education and health care. By using imagination and creativity to initiate or finance new
commercial enterprises, dental hygienists have become successful entrepreneurs in a
variety of businesses.”
The responsibilities of each path vary. The most common path is the clinical role. These are

those hygienists practicing in private practices. Corporate hygienists are most commonly sales

representatives. Entrepreneur hygienists include a hygienist owned practice; though with owning

a practice the hygienist still has to work under the direction of a dentist.

General Education Experience

“To become a hygienist, you need an associate degree, bachelor degree, or a master

degree. You need to get your dental hygiene license and every two years you are required to

renew it, which usually costs about $40. Over that two-year period, you are required to receive

30 continuing education credits (A. Davenport, personal communication, April 4, 2018).” The

minimum requirement in Utah is an associate’s degree in dental hygiene, completing the written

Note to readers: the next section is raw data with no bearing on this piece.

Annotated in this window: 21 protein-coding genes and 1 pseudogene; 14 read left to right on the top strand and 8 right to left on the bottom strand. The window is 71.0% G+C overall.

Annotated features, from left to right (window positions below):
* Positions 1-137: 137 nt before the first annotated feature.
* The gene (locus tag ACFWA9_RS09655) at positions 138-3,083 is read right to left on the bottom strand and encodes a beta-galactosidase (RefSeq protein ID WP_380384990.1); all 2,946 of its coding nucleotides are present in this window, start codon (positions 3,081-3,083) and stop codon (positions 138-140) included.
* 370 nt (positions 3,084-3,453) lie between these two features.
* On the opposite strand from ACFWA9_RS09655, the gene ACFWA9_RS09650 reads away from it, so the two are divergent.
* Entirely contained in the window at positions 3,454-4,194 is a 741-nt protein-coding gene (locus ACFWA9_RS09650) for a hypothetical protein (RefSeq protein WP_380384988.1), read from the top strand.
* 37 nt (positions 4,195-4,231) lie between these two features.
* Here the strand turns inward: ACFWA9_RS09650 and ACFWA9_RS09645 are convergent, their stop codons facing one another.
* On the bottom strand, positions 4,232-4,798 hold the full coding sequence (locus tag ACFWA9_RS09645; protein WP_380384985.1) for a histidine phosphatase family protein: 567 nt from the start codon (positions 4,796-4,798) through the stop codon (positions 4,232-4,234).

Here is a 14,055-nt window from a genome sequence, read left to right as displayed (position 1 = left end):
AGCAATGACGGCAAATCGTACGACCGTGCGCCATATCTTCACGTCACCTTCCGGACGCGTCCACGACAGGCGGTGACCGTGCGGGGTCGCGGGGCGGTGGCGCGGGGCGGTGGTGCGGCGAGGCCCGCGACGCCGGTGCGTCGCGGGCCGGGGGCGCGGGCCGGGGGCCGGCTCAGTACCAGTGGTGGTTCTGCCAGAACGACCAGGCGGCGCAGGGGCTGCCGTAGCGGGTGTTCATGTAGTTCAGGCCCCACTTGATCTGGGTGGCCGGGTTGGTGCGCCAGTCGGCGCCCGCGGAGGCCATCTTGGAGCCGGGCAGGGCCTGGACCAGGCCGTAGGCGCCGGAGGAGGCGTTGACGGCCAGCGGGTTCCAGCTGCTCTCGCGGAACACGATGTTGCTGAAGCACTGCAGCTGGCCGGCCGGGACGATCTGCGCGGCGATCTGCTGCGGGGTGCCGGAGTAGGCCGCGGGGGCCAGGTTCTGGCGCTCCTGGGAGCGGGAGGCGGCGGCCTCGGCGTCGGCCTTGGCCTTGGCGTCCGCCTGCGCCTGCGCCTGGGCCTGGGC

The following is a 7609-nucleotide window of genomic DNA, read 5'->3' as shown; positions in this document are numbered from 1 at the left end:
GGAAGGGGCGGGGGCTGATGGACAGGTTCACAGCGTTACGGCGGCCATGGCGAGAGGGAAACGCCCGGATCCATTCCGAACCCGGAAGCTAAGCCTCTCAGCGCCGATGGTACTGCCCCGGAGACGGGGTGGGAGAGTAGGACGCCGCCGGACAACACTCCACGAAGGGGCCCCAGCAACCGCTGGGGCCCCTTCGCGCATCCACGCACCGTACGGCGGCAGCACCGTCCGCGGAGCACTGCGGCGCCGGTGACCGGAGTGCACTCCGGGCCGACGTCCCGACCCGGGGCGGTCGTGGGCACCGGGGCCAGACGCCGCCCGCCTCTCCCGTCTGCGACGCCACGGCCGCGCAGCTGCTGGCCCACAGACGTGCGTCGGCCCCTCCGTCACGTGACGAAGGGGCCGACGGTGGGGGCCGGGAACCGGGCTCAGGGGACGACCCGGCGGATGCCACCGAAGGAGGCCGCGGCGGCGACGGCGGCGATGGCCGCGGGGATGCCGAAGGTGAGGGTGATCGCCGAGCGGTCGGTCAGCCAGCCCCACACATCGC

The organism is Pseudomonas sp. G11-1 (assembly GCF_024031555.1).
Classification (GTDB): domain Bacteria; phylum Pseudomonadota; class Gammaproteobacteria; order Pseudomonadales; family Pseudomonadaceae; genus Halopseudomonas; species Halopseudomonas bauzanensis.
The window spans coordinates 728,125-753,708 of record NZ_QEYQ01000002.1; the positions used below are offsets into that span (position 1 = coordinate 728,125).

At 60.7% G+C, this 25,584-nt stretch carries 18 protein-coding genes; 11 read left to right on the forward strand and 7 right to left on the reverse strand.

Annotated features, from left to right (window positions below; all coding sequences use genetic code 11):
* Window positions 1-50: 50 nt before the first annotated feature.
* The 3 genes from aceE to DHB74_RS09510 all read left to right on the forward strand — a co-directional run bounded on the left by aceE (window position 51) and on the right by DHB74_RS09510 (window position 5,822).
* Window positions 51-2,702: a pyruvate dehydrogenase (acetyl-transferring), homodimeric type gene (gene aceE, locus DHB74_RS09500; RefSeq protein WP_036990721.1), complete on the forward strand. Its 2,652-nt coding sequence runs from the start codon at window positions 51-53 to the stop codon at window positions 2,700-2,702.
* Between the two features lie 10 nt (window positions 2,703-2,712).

National Board Dental Hygiene Examination, and completion of the Utah state clinical board

examination. Once those steps have been completed then a license can be received. “Licensure is

a means of protecting the public from unqualified individuals and unsafe practice” (Education

and Research 2017). This license has to renewed every two years and you are required to

complete 30 continuing education credits, at least 15 of these have to be done in a live lecture
and a maximum of 15 credits can be done online. If the state board finds that a hygienist has

acted contrary to the requirements and regulations of the licensing, the board has the right to

revoke the license at any time.

Average Salary

The average salary for a hygienist varies per state, as well as, per city. For Utah, in 2016,

the average salary was $71,070. In 2016 the Provo Orem area had an average salary of $72,990,

where Logan had an average salary of $46,080 (Dental Hygienists Salary Information in Utah,

2017). That’s a $26,910 difference! According to a hygienist is Riverton, Utah (A. Davenport,

personal communication, April, 4, 2018) “Having a higher degree doesn’t mean you get higher

pay, it means you can do more such as become an instructor, but in this office both me and the

other hygienist get paid about the same, I have a bachelor’s degree and she has an associate’s

degree.” Some hygienists are paid hourly where others are paid on commission. Lori Sterrett is a

dental hygienist at Lighthouse Dental and she is paid on commission. She reported (L. Sterrett,

personal communication, April 18, 2018): “Dr. Sam Richey started me on an hourly wage but a

few years ago he told me that I needed to be more motivated and switched me over to